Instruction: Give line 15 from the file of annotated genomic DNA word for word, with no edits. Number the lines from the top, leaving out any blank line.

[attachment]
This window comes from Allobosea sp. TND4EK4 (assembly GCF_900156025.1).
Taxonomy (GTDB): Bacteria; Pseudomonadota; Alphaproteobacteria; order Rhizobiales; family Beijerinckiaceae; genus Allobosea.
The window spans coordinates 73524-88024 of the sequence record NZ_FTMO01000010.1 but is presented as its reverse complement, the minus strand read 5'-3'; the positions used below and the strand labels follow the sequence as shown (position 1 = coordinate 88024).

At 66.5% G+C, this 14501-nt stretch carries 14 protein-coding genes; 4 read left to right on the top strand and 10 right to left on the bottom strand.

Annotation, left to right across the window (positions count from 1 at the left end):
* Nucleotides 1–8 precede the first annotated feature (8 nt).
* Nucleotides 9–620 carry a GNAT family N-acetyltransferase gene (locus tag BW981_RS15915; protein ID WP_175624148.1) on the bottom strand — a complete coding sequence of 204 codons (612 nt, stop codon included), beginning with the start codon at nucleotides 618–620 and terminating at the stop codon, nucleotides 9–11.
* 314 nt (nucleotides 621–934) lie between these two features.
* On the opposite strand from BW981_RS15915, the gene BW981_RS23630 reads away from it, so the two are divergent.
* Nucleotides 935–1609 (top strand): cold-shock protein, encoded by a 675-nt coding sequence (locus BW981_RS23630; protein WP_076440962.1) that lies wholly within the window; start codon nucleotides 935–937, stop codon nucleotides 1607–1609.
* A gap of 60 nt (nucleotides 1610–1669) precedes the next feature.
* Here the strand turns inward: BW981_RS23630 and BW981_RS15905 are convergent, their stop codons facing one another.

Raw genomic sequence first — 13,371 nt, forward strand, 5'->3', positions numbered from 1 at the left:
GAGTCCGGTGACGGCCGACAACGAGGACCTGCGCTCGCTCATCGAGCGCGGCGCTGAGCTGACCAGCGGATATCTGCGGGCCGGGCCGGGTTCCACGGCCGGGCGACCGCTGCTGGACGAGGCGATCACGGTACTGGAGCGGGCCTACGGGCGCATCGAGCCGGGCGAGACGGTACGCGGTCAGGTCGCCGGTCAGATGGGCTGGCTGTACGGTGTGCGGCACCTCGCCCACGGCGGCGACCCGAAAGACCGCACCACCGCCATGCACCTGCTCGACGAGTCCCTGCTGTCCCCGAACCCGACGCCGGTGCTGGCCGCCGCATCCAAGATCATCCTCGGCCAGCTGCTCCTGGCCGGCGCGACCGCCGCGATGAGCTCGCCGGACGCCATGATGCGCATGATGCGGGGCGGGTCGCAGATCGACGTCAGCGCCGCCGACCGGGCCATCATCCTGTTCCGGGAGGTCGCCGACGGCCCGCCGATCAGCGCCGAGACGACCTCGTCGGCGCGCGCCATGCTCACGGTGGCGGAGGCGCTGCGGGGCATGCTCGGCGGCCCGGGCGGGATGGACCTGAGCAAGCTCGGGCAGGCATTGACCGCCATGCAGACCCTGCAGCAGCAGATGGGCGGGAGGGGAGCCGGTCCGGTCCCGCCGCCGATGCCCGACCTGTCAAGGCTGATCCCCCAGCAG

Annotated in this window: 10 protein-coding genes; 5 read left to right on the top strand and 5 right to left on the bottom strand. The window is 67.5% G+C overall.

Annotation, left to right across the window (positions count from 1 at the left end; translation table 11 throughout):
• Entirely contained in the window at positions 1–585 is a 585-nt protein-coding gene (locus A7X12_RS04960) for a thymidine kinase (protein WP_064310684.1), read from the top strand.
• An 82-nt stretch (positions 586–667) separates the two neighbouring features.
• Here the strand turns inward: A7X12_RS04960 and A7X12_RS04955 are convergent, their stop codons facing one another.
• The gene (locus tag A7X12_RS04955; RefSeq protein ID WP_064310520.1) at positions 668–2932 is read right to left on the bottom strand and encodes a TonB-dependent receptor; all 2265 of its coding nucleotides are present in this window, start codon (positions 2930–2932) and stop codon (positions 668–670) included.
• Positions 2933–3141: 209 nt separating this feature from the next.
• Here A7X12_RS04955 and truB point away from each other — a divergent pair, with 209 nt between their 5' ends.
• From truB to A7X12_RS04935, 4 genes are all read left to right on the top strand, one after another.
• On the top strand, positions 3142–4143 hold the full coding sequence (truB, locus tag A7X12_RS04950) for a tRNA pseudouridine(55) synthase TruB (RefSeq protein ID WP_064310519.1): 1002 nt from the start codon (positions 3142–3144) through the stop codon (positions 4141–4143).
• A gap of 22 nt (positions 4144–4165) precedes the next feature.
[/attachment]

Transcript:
Annotated in this window: 10 protein-coding genes; 5 read left to right on the top strand and 5 right to left on the bottom strand. The window is 67.5% G+C overall.